Half a croissant, on a plate, with a sign in front of it saying '50c'
h a l f b a k e r y
"It would work, if you can find alternatives to each of the steps involved in this process."

idea: add, search, annotate, link, view, overview, recent, by name, random

meta: news, help, about, links, report a problem

account: browse anonymously, or get an account and write.

user:
pass:
register,


                         

Calculator with Handwriting Recognition

Scan your calculator over a written equation to see the answer.
  (+3)
(+3)
  [vote for,
against]

I hate most calculators. I inevitably hit the wrong button, or realize that I made a mistake somewhere while entering the equation, and I have to start all over again. Sure, there are those fancy calculators where you type in the equation and you can go back and change it if needed - but why settle for that when your calculator could do everything itself?

To use my calculator, one would press the "Scan" button, wait for the display to read "Ready", drag it across the equation, and await an answer. After 60 seconds of idle time, it would just shut itself off again. No messing with small, poorly described buttons - everything it needs to know is taken from what you wrote.

The design of the unit would permit the calculator to be very small and lightweight. It would require only a few buttons ("Scan", scroll left, and scroll right) and it would be entirely powered by solar cells. As well, the display would have multiple lines, for cases where it could not solve an equation, but merely simplify it.

Good handwriting recognition software already exists, as seen in the NetwonOS, Mac OS X's Ink, the tablet edition of Windows XP, and several non-Graffiti PDAs. How much more difficult would it be to add recognition for fractions, exponents, and radicals?

The unit would be designed to handle advanced algebra - it would know that sqrt(-1) is sqrt(1)*i, for instance. Variables and irrational numbers such as Pi and c would be built in, and functions like tan() would be recognized as well. Whenever possible, it would solve for variables, and print them out on the display.

rgovostes, Oct 15 2003

almost what yor looking for http://www.cs.swan....RealCalculator2.mov
only diff is that you write the equations instead of scanning them [mawgadog, Aug 08 2005]

[link]






       think of all the time it will save schoolkids (+)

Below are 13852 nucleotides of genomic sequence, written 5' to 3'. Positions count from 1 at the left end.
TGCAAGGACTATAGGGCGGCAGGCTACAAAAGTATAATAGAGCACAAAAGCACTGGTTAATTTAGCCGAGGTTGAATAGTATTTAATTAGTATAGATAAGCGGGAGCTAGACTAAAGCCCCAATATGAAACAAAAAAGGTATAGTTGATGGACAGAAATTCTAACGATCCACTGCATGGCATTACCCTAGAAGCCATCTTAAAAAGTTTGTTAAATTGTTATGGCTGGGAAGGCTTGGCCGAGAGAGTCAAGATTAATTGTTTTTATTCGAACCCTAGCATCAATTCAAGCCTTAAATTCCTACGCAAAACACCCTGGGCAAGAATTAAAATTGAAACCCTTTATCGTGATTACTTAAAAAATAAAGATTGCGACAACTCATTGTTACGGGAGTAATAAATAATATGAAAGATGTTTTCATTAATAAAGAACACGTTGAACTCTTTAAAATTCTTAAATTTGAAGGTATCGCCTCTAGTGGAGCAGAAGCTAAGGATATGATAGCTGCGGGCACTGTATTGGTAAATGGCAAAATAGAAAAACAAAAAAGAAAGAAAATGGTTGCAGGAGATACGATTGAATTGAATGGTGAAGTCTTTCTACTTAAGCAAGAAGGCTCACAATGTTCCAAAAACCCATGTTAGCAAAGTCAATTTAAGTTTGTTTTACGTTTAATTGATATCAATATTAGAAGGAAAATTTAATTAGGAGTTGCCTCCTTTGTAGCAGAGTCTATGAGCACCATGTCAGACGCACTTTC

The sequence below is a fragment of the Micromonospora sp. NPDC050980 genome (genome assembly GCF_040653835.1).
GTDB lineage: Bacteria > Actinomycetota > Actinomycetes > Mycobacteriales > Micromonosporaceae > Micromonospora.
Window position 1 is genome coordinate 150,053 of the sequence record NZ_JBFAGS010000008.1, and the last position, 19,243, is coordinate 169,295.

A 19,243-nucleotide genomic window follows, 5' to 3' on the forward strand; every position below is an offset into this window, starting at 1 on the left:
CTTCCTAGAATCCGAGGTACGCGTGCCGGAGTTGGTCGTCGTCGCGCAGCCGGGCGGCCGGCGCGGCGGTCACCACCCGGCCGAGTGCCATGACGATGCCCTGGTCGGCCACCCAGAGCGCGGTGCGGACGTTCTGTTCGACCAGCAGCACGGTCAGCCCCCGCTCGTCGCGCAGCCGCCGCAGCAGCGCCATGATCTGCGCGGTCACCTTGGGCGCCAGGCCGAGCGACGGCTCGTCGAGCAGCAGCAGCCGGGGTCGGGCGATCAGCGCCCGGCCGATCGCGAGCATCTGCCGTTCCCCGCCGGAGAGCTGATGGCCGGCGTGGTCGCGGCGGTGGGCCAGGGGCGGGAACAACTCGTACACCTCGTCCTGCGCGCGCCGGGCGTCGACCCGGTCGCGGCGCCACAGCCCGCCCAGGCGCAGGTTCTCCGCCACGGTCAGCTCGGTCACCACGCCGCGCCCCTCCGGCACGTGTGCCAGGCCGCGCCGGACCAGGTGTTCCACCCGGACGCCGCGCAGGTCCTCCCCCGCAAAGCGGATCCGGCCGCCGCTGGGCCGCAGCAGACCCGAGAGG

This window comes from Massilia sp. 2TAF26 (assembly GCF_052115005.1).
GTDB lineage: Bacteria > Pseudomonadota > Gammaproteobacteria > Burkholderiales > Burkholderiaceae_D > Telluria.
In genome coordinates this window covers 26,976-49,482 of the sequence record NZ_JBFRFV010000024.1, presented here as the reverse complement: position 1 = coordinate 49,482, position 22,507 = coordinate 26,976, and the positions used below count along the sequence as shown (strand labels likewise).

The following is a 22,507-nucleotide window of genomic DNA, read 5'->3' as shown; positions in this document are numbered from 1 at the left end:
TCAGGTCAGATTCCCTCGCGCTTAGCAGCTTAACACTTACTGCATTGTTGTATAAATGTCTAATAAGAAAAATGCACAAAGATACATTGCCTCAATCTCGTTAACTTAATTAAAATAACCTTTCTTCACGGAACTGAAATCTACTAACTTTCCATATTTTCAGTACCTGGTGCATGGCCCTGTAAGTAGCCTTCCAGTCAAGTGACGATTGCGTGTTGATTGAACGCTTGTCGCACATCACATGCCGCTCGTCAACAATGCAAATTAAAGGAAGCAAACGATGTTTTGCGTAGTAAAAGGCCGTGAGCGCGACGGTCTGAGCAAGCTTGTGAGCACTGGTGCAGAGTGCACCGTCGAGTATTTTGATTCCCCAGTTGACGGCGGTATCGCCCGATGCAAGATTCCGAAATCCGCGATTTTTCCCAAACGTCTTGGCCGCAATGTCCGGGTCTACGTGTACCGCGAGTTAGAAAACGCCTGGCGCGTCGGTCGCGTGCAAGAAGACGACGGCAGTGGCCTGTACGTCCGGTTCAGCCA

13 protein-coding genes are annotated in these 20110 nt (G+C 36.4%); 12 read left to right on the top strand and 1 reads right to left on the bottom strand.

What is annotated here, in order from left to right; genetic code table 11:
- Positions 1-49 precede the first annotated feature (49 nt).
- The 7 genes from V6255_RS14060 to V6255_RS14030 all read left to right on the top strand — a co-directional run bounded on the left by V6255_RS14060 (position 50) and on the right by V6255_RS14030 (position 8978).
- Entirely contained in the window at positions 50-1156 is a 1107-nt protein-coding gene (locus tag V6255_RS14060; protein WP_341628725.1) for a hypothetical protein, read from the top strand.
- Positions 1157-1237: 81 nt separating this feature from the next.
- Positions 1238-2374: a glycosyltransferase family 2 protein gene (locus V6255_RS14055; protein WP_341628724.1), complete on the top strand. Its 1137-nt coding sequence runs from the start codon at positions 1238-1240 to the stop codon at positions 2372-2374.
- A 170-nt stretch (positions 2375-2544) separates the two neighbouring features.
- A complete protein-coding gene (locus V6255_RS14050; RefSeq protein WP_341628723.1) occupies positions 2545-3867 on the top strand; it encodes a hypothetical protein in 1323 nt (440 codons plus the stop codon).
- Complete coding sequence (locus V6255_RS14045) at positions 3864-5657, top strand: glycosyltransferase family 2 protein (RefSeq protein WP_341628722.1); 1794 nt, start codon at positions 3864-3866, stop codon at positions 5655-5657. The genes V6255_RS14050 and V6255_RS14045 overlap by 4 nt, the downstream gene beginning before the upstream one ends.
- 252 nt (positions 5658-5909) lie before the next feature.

neilp, Oct 15 2003
  

       My palm pilot has a very nice calculator built in. This makes it a calculator with handwriting recognition. Not the same as your idea, but a solution to your problem.
Worldgineer, Oct 15 2003
  

       can it scan in a graph and work out the equation that formed it ?
neilp, Oct 15 2003
  

       No, but yours can't either. So there.   

       It does, however, know that sqrt(-1) is sqrt(1)*i, has Pi, c, and every useful conversion you can think of, full trig functions, and a whole bunch more.
Worldgineer, Oct 15 2003
  

       How would you know that it read in your equation correctly? Would you have to scan it multiple times to increase your confidence level?
phundug, Oct 16 2003
  

       I defy any piece of technology to read my handwriting. *I* can't read my handwriting. It's even worse than my brother's and he's a doctor.
squeak, Oct 16 2003
  

       Your typing is very legible.
Worldgineer, Oct 16 2003
  

       What phundug said. I'd have to proof its scan to make sure that it made no mistakes. Since I can type (even slowly and carefully) into a calculator faster than I can proof two equations/strings of numbers against each other, I'd be better off with a calculator with buttons.
st3f, Oct 16 2003
  

       I'd like [Worldgineer]'s solution, if I knew it didn't require any intermediate steps. That is, write out the formula and touch <solve> to get the answer.
phoenix, Oct 16 2003
  

       Depends on your equation, of course. But there are some nice equation-based programs for PDAs.
Worldgineer, Aug 08 2005
  

       I guess if the calculator displays on screen what it thinks it's recognizing, then you can press CONFIRM and then COMPUTE and accept the answer as valid.
phundug, Oct 08 2008
  
      
[annotate]
  


 

back: main index

business  computer  culture  fashion  food  halfbakery  home  other  product  public  science  sport  vehicle